The Pentagon wants to study how certain kinds of bacteria might be used to "prey" on potential biological-weapon agents, Global Biodefense reports.
The Defense Advanced Research Projects Agency could fund studies that examine whether "predatory" bacteria may inflict additional harm on organisms infected by an agent such as plague, tularemia, brucellosis or Q fever, according to a Defense Department solicitation quoted in a Monday article.
Any proposed research must also consider what infectious agents are susceptible to bacterial predators, and whether targeted agents can develop countermeasures to exposure, according to a broad agency announcement issued on Thursday.
"This approach would represent a significant departure from conventional antibacterial therapies that rely on small molecule antibiotics," the solicitation states.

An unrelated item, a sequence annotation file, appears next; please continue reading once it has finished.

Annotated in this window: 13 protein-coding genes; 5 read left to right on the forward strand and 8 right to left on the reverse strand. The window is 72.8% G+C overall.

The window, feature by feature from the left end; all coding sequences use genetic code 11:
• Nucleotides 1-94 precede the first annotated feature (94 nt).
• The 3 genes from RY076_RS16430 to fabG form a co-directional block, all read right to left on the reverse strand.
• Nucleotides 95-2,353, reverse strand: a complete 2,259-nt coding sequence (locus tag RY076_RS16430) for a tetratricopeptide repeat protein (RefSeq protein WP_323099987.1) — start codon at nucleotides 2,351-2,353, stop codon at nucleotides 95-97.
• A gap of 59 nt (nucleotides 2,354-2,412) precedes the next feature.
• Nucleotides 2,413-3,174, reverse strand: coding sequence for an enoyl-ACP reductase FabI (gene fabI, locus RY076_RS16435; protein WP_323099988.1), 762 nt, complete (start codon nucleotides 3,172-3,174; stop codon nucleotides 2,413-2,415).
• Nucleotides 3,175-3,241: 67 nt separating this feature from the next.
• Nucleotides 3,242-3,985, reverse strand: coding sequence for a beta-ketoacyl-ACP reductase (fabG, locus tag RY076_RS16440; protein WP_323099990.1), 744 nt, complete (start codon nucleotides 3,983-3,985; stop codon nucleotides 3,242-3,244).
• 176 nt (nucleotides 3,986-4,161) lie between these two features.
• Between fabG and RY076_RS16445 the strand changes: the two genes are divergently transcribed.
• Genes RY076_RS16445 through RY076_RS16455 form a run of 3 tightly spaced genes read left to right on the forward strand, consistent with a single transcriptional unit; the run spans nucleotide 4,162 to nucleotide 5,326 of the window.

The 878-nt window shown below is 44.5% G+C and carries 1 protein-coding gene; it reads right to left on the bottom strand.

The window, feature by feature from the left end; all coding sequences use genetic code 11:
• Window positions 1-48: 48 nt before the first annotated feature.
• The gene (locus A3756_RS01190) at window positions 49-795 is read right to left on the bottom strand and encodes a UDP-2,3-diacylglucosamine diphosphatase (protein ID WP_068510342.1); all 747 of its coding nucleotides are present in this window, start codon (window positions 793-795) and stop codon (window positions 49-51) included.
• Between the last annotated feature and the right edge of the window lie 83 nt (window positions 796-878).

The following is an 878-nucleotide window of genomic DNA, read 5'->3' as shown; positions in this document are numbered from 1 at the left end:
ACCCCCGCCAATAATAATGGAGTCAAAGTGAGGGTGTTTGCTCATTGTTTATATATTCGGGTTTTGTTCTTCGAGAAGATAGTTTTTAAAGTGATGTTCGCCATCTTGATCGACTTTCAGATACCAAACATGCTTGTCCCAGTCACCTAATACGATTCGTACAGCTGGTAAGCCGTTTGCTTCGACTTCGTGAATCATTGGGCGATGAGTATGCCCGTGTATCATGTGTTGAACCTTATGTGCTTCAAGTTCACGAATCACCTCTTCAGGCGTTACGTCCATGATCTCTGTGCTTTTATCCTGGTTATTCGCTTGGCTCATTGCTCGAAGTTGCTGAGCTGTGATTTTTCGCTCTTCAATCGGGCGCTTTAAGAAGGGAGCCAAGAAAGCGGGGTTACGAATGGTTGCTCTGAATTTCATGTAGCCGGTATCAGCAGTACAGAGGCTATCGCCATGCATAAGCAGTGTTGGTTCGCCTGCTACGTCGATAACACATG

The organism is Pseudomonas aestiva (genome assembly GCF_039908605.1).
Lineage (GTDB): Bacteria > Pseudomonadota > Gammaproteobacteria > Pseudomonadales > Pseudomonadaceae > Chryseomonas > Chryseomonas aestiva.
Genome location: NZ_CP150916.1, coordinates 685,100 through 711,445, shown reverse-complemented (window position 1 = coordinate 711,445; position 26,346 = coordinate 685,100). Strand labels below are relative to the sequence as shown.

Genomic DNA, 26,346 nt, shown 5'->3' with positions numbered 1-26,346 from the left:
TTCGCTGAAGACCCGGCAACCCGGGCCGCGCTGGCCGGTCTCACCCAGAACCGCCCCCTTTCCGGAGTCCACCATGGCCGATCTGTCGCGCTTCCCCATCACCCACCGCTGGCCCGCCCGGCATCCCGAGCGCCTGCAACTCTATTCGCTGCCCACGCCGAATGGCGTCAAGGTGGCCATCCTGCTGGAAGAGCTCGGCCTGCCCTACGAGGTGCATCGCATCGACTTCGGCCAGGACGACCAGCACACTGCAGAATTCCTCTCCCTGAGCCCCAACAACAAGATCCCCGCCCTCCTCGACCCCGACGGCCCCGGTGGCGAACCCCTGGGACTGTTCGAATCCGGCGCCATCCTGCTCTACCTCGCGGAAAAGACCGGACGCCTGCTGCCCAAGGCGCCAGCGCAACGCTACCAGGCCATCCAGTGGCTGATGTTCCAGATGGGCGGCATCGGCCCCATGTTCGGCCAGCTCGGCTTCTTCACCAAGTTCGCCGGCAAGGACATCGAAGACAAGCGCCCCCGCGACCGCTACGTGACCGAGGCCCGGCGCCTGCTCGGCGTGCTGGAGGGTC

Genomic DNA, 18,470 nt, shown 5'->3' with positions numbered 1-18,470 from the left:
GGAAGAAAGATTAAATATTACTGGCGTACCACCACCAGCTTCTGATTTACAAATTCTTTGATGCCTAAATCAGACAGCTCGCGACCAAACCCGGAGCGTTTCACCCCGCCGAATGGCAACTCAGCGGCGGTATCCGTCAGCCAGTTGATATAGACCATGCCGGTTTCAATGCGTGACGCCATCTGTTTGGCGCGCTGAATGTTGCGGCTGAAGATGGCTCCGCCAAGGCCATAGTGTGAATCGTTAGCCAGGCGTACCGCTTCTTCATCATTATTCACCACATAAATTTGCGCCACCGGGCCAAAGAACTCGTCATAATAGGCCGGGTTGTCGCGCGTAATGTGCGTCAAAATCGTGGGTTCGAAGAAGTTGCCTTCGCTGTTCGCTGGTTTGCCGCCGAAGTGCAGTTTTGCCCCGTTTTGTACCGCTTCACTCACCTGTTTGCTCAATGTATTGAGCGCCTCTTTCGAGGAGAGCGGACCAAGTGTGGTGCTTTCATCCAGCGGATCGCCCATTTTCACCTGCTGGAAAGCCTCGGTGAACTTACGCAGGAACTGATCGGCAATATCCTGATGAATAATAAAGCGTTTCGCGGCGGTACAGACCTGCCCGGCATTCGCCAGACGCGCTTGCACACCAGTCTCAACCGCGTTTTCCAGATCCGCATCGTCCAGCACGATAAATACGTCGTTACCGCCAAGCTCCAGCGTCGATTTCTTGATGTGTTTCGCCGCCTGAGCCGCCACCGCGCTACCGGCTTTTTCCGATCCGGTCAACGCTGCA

"While antibiotics have been remarkably effective in the past, their widespread use has led to the emergence of antibiotic-resistant bacterial infections that are difficult or impossible to treat," according to the document.
Previous research, though, has demonstrated "that predators such as Bdellovibrio bacteriovorus and Micavibrio aeruginosavorus can prey upon more than one hundred different human pathogens and will also prey on multi-drug resistant bacteria," the notice states.
This article was published in Global Security Newswire, which is produced independently by National Journal Group under contract with the Nuclear Threat Initiative. NTI is a nonprofit, nonpartisan group working to reduce global threats from nuclear, biological, and chemical weapons.